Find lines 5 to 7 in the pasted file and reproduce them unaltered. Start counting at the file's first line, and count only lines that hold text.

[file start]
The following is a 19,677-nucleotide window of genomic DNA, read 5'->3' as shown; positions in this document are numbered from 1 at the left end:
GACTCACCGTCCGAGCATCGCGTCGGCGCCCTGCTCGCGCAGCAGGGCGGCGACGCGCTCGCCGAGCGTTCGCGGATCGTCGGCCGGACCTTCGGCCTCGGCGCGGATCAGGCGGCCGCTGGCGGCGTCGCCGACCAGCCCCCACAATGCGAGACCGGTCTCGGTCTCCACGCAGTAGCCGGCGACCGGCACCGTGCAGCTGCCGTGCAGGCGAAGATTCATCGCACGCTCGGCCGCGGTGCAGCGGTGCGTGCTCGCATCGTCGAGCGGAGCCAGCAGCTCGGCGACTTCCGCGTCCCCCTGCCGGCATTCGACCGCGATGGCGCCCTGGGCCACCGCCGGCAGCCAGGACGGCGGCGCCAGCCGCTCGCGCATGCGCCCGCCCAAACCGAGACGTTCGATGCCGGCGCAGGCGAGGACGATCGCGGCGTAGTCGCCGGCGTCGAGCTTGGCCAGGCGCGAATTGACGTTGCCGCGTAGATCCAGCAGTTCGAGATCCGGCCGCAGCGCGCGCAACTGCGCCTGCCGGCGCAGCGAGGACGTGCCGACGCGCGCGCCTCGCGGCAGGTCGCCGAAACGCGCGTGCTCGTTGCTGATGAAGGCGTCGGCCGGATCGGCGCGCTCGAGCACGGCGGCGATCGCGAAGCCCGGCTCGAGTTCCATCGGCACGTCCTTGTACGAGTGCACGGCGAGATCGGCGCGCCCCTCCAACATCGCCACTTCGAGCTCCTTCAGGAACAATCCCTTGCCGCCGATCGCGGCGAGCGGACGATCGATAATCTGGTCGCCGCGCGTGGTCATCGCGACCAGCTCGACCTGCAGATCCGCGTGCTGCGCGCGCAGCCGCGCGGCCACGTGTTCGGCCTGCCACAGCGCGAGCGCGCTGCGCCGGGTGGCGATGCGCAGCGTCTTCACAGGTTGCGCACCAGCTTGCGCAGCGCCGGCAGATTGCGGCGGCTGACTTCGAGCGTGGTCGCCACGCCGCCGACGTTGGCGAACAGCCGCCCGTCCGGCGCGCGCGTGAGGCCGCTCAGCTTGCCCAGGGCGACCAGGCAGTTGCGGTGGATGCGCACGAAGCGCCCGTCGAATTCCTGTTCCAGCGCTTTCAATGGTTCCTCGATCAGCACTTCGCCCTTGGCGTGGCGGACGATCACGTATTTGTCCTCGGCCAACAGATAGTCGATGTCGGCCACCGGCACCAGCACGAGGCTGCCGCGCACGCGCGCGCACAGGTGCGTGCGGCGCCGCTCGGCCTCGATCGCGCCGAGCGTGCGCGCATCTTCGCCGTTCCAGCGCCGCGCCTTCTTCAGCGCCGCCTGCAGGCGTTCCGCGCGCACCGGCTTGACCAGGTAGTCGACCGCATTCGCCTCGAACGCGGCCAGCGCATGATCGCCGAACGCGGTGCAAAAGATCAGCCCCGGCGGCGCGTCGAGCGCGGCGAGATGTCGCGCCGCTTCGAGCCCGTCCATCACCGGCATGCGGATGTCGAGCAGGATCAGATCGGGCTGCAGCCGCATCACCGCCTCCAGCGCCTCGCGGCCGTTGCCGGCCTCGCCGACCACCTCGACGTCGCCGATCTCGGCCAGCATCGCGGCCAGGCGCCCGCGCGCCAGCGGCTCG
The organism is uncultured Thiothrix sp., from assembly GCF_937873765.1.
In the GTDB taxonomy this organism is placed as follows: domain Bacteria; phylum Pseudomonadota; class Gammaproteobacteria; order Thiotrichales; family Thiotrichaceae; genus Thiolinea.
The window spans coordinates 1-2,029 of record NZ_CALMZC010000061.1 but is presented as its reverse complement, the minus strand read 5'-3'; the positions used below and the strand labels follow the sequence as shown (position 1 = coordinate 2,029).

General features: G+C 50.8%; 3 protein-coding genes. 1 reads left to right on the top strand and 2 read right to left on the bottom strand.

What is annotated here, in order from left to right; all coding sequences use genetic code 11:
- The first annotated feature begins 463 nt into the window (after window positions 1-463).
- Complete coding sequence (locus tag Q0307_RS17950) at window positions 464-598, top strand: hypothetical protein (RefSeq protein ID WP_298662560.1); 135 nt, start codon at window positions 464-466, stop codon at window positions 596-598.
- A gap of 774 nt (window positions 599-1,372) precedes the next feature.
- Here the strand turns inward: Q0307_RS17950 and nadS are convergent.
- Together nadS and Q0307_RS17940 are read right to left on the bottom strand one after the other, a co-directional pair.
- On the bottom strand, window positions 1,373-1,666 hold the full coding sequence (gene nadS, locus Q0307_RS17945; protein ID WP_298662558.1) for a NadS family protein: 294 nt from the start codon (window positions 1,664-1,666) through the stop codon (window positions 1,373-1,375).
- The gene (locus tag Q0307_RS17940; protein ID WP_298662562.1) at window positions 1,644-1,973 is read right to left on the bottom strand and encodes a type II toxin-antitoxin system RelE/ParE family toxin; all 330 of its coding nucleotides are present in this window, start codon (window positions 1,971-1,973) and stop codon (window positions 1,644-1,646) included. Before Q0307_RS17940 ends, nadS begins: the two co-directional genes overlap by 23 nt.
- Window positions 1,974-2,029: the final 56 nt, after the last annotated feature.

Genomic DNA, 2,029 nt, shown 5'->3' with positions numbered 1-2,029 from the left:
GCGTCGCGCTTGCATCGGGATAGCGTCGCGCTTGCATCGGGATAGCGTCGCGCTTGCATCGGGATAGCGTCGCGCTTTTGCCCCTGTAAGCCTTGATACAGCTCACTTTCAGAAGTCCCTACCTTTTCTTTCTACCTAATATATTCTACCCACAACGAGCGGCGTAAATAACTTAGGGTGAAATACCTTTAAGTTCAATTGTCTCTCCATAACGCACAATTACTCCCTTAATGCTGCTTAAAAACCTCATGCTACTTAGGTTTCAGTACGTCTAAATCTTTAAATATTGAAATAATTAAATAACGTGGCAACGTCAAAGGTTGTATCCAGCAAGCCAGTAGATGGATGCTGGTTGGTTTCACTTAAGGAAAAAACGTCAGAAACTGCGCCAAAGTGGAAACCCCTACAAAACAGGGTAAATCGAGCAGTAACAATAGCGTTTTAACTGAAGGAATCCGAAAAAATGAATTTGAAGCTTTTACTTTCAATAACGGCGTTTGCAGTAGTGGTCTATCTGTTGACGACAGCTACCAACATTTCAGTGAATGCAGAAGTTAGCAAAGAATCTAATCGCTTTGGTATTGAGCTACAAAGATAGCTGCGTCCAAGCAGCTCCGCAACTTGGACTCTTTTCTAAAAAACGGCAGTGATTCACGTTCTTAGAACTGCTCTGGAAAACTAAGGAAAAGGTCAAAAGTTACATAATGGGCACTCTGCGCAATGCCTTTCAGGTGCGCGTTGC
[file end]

The window spans coordinates 1-2,029 of record NZ_CALMZC010000061.1 but is presented as its reverse complement, the minus strand read 5'-3'; the positions used below and the strand labels follow the sequence as shown (position 1 = coordinate 2,029).

General features: G+C 50.8%; 3 protein-coding genes. 1 reads left to right on the top strand and 2 read right to left on the bottom strand.

What is annotated here, in order from left to right; all coding sequences use genetic code 11: